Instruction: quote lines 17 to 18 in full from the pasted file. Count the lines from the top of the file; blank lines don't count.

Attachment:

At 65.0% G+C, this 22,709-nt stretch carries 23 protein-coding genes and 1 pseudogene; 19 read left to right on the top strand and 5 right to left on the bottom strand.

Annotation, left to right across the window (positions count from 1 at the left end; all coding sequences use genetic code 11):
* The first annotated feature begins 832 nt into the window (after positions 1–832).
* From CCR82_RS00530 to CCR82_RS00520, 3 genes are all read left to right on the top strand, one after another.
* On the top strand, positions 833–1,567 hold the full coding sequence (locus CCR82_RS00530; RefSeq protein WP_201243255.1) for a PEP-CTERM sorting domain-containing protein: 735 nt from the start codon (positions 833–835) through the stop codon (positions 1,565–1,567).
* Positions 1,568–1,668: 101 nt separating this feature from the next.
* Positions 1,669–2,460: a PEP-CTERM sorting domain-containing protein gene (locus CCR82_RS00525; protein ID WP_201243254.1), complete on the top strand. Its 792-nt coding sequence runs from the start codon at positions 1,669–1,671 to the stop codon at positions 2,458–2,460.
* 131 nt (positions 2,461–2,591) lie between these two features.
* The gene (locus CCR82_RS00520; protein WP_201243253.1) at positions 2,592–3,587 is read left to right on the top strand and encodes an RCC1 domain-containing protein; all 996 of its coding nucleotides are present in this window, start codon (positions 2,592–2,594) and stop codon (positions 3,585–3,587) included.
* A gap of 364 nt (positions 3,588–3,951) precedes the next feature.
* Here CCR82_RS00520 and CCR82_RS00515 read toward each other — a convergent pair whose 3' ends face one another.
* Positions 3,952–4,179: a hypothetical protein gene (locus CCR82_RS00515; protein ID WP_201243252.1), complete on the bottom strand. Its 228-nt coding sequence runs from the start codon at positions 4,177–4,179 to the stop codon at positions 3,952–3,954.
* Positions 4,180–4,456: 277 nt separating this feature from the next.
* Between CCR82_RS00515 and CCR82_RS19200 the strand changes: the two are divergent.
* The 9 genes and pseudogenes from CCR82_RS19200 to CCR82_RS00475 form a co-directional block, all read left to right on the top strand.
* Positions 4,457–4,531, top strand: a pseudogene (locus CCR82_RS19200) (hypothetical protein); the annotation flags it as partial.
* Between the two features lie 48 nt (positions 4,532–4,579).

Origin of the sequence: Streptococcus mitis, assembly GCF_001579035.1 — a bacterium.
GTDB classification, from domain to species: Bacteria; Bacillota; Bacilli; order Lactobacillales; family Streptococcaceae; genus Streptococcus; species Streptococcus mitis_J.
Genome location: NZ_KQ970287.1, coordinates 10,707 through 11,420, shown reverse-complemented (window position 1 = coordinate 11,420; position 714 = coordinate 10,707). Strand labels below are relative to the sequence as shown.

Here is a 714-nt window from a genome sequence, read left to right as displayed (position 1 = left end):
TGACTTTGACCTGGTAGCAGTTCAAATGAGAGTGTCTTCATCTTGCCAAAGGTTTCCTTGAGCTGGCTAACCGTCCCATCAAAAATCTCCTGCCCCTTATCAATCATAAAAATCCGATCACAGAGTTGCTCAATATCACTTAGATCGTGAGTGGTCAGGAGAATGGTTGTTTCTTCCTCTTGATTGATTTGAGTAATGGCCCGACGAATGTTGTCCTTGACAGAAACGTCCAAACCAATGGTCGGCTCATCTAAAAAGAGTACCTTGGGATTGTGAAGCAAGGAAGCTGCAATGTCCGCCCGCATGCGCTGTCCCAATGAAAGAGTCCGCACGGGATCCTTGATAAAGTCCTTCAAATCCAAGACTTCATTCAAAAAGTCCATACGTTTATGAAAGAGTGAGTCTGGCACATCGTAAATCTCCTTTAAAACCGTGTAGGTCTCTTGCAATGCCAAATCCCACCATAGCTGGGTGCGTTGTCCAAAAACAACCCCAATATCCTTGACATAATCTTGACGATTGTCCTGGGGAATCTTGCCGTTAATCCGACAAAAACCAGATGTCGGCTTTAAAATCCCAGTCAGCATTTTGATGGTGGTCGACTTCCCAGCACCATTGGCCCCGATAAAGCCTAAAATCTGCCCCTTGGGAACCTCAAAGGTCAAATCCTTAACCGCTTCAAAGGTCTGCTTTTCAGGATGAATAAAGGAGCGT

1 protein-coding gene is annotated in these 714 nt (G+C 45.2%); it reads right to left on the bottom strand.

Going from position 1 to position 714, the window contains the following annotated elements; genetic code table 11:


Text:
* Between the two features lie 48 nt (positions 4,532–4,579).

Origin of the sequence: Streptococcus mitis, assembly GCF_001579035.1 — a bacterium.